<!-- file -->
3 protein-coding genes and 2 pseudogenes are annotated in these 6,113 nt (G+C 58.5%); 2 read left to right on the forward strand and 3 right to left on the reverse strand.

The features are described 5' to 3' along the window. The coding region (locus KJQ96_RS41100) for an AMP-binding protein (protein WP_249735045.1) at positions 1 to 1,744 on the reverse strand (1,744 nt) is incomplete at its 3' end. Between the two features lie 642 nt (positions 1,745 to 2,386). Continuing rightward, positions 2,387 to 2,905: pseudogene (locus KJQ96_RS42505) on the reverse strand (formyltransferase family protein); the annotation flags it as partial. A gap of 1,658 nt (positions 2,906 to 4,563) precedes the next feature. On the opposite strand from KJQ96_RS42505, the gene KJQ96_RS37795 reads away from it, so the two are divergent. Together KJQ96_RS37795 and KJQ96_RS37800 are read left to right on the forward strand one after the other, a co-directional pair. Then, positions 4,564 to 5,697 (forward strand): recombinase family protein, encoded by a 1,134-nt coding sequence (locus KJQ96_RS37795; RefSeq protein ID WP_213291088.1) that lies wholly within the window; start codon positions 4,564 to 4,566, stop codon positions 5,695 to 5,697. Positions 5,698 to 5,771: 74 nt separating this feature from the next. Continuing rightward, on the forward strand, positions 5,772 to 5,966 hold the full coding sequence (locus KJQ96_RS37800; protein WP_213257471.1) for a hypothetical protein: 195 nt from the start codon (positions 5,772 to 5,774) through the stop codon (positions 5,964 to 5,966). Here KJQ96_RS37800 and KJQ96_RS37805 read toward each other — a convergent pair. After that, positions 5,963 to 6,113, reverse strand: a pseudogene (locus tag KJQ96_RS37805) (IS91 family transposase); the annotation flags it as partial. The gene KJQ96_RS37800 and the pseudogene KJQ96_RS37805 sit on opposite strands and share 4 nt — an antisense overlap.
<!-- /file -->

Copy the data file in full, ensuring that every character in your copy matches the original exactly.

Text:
3 protein-coding genes and 2 pseudogenes are annotated in these 6,113 nt (G+C 58.5%); 2 read left to right on the forward strand and 3 right to left on the reverse strand.

The features are described 5' to 3' along the window. The coding region (locus KJQ96_RS41100) for an AMP-binding protein (protein WP_249735045.1) at positions 1 to 1,744 on the reverse strand (1,744 nt) is incomplete at its 3' end. Between the two features lie 642 nt (positions 1,745 to 2,386). Continuing rightward, positions 2,387 to 2,905: pseudogene (locus KJQ96_RS42505) on the reverse strand (formyltransferase family protein); the annotation flags it as partial. A gap of 1,658 nt (positions 2,906 to 4,563) precedes the next feature. On the opposite strand from KJQ96_RS42505, the gene KJQ96_RS37795 reads away from it, so the two are divergent. Together KJQ96_RS37795 and KJQ96_RS37800 are read left to right on the forward strand one after the other, a co-directional pair. Then, positions 4,564 to 5,697 (forward strand): recombinase family protein, encoded by a 1,134-nt coding sequence (locus KJQ96_RS37795; RefSeq protein ID WP_213291088.1) that lies wholly within the window; start codon positions 4,564 to 4,566, stop codon positions 5,695 to 5,697. Positions 5,698 to 5,771: 74 nt separating this feature from the next. Continuing rightward, on the forward strand, positions 5,772 to 5,966 hold the full coding sequence (locus KJQ96_RS37800; protein WP_213257471.1) for a hypothetical protein: 195 nt from the start codon (positions 5,772 to 5,774) through the stop codon (positions 5,964 to 5,966). Here KJQ96_RS37800 and KJQ96_RS37805 read toward each other — a convergent pair. After that, positions 5,963 to 6,113, reverse strand: a pseudogene (locus tag KJQ96_RS37805) (IS91 family transposase); the annotation flags it as partial. The gene KJQ96_RS37800 and the pseudogene KJQ96_RS37805 sit on opposite strands and share 4 nt — an antisense overlap.